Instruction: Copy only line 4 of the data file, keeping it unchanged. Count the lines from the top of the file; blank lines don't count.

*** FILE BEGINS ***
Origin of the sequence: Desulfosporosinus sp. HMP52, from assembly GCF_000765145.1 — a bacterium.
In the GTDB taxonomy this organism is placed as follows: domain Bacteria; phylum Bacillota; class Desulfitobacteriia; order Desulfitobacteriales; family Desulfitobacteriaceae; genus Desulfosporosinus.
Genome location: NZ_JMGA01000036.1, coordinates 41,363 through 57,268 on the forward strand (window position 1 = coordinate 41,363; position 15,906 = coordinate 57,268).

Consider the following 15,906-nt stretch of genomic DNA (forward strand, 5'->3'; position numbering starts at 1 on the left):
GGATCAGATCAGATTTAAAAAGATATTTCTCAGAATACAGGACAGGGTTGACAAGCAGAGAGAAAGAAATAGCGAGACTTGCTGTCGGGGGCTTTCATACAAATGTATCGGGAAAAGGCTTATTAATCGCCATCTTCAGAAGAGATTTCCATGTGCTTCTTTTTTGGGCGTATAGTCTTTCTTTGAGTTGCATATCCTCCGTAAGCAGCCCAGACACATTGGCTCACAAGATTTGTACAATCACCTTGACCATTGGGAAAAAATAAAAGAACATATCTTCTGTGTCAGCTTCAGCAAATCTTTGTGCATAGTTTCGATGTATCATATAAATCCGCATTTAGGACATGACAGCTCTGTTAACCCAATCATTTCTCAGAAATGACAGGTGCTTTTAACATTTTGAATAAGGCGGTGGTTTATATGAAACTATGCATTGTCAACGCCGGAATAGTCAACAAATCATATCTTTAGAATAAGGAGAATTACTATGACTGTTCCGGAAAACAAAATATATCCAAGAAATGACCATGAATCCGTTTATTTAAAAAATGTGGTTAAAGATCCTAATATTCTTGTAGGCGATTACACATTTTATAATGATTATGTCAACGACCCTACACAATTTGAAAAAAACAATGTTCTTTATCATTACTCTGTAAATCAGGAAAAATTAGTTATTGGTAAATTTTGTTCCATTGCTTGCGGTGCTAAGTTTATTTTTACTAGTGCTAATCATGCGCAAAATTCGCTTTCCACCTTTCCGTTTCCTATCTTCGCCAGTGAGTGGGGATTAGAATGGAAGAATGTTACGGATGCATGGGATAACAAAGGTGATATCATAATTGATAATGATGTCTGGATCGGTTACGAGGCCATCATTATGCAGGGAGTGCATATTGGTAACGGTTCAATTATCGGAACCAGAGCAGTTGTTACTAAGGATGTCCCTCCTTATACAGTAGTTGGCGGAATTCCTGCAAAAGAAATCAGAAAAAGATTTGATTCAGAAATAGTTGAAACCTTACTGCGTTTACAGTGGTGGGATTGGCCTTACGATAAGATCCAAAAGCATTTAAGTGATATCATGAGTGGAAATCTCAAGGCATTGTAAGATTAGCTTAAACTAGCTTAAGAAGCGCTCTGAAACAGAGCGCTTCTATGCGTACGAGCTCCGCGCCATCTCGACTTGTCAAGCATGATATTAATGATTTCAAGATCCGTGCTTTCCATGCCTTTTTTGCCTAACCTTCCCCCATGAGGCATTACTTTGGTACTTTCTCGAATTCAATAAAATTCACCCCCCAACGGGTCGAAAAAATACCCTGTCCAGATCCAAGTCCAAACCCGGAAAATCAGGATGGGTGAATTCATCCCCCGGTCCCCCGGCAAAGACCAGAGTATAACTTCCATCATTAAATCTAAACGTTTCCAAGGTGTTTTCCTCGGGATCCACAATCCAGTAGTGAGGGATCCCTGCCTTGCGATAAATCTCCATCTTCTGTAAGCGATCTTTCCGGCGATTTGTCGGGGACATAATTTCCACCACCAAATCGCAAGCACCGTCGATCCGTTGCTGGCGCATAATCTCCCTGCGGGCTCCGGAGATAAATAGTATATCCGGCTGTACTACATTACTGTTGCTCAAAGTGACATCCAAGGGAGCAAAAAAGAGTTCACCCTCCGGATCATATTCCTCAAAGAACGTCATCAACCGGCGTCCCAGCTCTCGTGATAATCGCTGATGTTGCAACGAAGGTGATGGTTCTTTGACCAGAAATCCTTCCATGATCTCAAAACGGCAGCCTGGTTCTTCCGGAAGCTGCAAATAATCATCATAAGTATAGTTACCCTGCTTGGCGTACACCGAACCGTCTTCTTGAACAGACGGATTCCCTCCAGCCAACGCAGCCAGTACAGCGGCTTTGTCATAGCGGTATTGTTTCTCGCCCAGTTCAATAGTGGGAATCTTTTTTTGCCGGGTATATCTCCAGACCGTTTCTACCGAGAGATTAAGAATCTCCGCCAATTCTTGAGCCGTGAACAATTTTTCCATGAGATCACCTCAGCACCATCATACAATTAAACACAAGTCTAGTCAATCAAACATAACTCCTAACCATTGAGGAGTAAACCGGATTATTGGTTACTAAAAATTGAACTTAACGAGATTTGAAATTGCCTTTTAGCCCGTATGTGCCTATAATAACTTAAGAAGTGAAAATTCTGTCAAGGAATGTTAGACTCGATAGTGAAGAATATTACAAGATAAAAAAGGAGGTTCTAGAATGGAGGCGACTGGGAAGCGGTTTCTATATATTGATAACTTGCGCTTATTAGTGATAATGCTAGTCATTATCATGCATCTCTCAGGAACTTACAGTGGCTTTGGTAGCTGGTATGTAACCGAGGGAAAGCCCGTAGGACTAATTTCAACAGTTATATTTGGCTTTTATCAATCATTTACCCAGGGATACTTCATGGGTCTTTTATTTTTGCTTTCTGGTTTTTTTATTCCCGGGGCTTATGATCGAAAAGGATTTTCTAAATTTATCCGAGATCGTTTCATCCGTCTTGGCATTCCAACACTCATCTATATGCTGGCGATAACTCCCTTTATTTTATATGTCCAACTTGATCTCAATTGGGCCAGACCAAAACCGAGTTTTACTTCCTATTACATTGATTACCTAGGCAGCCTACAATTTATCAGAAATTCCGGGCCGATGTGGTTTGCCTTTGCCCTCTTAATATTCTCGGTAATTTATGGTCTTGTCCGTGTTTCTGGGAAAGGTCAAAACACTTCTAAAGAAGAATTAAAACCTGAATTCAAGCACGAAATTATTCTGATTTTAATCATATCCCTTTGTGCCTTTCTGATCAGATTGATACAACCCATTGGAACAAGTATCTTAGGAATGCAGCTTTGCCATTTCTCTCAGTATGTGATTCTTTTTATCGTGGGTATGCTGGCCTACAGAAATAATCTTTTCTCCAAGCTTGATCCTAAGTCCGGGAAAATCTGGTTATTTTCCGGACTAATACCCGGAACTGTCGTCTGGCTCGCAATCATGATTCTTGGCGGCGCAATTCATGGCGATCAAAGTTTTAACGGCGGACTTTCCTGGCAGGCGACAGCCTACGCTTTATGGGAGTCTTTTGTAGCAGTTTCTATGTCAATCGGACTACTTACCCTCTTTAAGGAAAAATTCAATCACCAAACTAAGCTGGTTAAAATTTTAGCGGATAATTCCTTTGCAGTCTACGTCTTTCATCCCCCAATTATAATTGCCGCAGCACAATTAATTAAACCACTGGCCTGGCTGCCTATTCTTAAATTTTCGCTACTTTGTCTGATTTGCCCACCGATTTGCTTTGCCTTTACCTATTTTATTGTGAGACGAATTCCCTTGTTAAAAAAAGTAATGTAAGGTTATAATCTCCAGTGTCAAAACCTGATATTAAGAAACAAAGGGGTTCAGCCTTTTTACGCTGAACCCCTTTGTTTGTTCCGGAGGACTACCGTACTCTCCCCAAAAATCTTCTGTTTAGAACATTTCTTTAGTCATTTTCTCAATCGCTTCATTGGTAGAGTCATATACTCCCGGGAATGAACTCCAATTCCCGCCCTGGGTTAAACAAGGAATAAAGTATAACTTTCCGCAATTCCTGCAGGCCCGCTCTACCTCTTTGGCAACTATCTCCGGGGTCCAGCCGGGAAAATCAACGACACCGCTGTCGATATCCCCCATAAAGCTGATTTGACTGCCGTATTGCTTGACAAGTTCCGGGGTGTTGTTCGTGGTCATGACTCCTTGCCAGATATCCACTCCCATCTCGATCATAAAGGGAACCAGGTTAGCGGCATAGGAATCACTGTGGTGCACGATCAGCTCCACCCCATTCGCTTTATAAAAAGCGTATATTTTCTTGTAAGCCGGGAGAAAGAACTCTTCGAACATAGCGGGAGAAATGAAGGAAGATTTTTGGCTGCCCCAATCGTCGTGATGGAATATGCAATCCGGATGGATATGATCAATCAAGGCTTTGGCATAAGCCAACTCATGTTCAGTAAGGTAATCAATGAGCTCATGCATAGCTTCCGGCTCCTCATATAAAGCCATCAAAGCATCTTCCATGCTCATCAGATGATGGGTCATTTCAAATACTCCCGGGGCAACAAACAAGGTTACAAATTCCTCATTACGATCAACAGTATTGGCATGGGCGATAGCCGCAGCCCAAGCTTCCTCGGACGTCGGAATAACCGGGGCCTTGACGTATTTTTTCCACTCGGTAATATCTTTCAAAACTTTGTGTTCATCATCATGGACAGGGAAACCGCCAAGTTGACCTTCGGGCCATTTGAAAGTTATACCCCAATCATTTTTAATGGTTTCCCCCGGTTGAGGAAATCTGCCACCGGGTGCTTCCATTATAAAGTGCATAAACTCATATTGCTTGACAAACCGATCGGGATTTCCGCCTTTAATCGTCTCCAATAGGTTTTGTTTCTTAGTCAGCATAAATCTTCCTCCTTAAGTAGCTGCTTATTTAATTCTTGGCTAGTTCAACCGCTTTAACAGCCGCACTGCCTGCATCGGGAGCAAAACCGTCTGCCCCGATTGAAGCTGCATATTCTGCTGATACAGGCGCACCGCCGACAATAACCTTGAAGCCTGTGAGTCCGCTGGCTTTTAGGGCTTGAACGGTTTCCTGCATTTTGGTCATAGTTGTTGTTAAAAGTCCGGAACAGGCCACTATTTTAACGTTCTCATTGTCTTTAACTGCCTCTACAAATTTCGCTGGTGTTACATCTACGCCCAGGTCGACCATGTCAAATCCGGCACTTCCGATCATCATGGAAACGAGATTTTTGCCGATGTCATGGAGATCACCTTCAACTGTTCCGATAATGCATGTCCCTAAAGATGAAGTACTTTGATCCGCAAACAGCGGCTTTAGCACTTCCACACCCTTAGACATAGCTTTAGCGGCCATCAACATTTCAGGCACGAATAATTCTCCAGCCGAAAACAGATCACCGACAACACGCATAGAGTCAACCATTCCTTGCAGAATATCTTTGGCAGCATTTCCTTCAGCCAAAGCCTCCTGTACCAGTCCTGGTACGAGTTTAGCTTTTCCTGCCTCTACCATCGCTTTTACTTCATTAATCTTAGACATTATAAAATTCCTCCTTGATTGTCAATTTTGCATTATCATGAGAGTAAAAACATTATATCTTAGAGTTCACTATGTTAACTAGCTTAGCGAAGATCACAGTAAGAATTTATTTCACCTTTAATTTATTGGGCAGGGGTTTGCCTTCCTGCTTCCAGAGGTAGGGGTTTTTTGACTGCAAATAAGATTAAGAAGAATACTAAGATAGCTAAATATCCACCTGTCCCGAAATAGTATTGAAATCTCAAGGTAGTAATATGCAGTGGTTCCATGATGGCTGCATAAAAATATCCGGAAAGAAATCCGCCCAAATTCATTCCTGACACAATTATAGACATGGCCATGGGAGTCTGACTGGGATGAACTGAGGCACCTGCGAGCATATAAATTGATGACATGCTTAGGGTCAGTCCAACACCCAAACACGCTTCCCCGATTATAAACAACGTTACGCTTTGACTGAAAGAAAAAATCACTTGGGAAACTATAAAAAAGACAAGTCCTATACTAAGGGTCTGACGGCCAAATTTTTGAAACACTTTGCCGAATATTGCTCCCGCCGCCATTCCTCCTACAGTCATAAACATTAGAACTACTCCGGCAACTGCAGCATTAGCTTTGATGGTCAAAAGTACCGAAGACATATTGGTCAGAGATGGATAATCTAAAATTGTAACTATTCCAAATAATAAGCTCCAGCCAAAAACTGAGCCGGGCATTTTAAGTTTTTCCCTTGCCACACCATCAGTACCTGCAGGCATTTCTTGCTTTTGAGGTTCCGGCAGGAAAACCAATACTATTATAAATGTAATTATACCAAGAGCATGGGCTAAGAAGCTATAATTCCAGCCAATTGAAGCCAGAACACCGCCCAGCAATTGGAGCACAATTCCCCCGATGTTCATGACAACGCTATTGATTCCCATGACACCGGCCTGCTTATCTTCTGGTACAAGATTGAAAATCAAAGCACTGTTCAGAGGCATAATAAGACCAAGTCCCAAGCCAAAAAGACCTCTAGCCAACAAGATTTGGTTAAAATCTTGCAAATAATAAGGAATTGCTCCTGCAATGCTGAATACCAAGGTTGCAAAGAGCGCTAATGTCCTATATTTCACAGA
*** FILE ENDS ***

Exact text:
Consider the following 15,906-nt stretch of genomic DNA (forward strand, 5'->3'; position numbering starts at 1 on the left):